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Titanfall 2 feels like its taking some titanic steps backwards

The original Titanfall was a game that made having an Xbox One worthwhile. It was a game so magnificently polished, that really proved just how effective a first-person shooter could be with an added dose of acrobatics and verticality. And gigantic earth-shattering mechs that could even the playing field in a crunch.

It’s honestly one of my favourite FPS games of all time, even if it happens to be a multiplayer-only title. And that’s because Titanfall has always managed to feed that power fantasy that I live with. It’s like waking up on Christmas morning as Ebeneezer Scrooge and paying hoodlums to go break Bob Cratchit’s legs in front of his family because have you ever tried going mad without power? Nobody listens to you.

Titanfall 2 (1)

Point is, Titanfall was the closest that I’d ever get to a Pacific Rim game. When you’re in a Titan, you’re a walking act of god, standing against a hurricane of grenades and fighting back. It’s honestly the best way to describe Respawn Entertainment’s benchmark debut title, which manages to pull all manner of positive emotions out of me every time I boot it up. Feelings which I’m not experiencing with this sequel so far.

Now first off, the caveats. First and foremost, this wasn’t an Alpha or a Beta test, but rather a technical test (or pre-Alpha), meant to assess how much stress the servers could handle rather than gauge the actual gameplay, so we might see a variety of changes before the game actually releases.. Remember, the Titanfall 2 technical test has only a sparse selection of content: Two maps, three modes and a starter pack of gear to kill around with. That needs to be made clear off the bat. But it’s not the size of your gun that counts unless you happen to be cornered by a titan, but how you use it. And that’s where my biggest gripe comes into play.

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Because I just don’t feel so super anymore.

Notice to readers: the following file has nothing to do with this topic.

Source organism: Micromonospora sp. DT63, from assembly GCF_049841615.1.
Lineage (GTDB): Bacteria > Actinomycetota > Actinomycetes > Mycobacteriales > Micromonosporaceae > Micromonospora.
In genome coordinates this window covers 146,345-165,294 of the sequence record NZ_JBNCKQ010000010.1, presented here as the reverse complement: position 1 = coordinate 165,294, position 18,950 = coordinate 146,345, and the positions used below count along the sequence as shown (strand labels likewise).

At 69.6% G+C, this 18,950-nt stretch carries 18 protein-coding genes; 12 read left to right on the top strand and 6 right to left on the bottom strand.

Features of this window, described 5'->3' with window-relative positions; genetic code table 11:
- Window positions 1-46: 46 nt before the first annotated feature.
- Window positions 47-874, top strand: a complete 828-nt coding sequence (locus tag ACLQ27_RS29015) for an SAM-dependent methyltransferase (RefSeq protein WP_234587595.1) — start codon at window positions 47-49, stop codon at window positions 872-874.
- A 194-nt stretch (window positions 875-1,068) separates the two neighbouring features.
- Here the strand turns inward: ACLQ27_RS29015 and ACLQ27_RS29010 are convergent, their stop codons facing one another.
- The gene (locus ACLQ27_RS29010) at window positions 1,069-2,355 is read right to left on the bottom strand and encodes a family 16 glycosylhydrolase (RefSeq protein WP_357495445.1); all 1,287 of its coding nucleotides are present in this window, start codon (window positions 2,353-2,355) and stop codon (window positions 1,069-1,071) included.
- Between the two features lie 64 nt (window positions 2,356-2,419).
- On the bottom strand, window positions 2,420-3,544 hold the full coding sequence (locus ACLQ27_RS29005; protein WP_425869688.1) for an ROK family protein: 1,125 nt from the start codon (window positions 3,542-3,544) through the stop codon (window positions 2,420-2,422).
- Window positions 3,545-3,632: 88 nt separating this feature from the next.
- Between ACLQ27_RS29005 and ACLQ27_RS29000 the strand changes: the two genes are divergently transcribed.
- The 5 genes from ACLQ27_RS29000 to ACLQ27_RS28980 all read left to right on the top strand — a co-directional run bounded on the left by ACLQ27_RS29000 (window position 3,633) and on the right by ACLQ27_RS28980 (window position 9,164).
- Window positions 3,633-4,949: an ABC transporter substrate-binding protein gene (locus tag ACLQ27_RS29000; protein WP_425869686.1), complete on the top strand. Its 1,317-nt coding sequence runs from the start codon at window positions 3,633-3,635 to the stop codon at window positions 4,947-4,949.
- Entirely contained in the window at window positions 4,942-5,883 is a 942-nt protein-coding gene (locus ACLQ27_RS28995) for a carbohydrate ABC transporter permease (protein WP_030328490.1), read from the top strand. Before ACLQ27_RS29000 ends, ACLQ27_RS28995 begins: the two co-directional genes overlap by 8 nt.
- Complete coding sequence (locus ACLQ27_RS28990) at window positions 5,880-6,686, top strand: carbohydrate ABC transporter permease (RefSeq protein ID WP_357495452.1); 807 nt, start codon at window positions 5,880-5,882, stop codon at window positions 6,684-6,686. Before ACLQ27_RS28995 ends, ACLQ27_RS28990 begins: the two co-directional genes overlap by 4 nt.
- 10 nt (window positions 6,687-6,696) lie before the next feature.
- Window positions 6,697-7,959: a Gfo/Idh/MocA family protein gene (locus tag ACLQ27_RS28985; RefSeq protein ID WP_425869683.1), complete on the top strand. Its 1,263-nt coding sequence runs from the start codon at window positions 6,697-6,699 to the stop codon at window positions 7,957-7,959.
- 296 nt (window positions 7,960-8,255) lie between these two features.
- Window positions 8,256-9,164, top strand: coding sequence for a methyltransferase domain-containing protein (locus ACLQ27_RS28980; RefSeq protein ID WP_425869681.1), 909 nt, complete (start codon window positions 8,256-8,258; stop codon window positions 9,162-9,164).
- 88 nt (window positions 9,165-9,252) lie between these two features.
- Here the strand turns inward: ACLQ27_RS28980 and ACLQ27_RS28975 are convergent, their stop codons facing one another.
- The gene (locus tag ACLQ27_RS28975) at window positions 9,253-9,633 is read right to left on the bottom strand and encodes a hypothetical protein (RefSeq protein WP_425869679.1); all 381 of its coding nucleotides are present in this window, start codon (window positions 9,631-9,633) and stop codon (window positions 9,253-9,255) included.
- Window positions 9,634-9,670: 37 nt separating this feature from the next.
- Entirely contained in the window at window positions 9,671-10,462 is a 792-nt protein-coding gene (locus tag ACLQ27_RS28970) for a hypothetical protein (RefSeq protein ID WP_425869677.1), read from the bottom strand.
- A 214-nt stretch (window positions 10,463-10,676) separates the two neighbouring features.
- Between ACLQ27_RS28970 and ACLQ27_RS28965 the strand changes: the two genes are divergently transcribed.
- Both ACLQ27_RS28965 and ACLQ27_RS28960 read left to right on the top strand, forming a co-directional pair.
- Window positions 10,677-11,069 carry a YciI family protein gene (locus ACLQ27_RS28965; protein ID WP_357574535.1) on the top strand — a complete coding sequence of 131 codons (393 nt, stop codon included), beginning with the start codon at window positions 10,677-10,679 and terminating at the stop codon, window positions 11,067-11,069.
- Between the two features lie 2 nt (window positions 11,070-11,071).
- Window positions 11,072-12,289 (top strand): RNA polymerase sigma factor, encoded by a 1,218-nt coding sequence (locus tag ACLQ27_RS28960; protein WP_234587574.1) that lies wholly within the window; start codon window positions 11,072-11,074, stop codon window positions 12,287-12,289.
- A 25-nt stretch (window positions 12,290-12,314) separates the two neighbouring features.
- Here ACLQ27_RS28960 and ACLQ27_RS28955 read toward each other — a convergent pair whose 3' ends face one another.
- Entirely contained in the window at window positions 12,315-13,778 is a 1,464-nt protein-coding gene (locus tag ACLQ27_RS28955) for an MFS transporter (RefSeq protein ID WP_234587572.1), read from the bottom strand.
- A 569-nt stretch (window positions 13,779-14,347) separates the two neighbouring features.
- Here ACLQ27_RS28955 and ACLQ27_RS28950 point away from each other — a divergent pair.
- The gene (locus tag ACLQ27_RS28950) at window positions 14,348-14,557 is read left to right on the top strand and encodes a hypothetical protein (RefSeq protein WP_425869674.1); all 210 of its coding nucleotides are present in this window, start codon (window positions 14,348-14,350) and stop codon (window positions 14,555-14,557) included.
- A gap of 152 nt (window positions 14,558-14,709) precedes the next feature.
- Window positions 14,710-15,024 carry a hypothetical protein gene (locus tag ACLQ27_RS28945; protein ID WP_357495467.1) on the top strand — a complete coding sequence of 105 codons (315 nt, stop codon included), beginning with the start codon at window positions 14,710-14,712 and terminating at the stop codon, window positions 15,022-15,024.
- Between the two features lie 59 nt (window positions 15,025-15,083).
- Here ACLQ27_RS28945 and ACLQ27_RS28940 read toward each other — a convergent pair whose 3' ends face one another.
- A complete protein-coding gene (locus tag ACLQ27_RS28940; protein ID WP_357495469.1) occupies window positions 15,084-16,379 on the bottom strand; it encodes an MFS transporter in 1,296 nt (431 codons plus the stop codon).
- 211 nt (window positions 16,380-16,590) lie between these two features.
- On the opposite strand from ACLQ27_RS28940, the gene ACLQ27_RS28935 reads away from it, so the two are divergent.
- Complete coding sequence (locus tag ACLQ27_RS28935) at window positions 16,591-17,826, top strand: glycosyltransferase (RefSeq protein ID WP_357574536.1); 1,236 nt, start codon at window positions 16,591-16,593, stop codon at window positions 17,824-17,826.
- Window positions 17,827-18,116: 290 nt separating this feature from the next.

There’s a heightened sense of reality at play here in Titanfall 2, that gives soldiers more heft, more weight to their actions. And there’s nothing wrong with that, to a particular market. But at the same time, I think that by giving its players a proper sense of gravity, Respawn has lost some of the soul of Titanfall. Look up matches between the two games.

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Notice how players operate in the first title, like a gun-obsessed Spider-Man. You’re not going to see that in Titanfall 2. Titanfall 1 gave you a bullet ballet, a chance to leave gravity with a bloody lip and wall-run on impossible surfaces while calling in a Titan and peppering the field with bullets. It was monumental in how it managed to somehow balance being on foot or in a titan. You were equally deadly in either role.

But that balance feels uneven here. You handle like a whale with an eating disorder with any weapon that isn’t an SMG. That lightning-quick action feels bogged down, with too much emphasis placed on the grappling hook system, effectively cutting your tactical options in half in case you were an acrobatic fan of the original. The harmonic groove of bullet to body is missing.

Juggle in how earning a Titan feels more like the kind of bonus that you’d earn in a Call of Duty Killstreak that rewards only a handful of players instead of everyone, and the soul of the original feels truly gutted. I’m also not a big fan of boosts over Burn Cards. I always liked how Burn Cards created variety in how you played Titanfall original flavour, controversy be damned. Boosts, while helpful in a pinch, just lack that punch.

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Look, I’m not saying Titanfall 2 feels like a bad game. Far from it. I think it’s going to find a very dedicated audience when it releases, but at the same time I’m finding myself less and less excited for a sequel that wants to be both Battlefield and Call of Duty, sandwiched between releases for those actual games.  And with release a mere pair of months away, this is very much already indicative of the path that Titanfall 2 is taking if we are to believe that the technical test used gameplay we expect in the final product.

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I was genuinely expecting Titanfall 2 to be a prime example of “if it ain’t broke, don’t fix it” thinking with a new splash of paint on top of it. That’s just how far ahead the original game was and still is compared to the rest of the market. But at this rate, I’m going to feel better off sticking to the guns of that first sublime title and hoping that Respawn Entertainment pays heed to some valid criticism about fixing the feel of this sequel.

The power fantasy needs to be restored.

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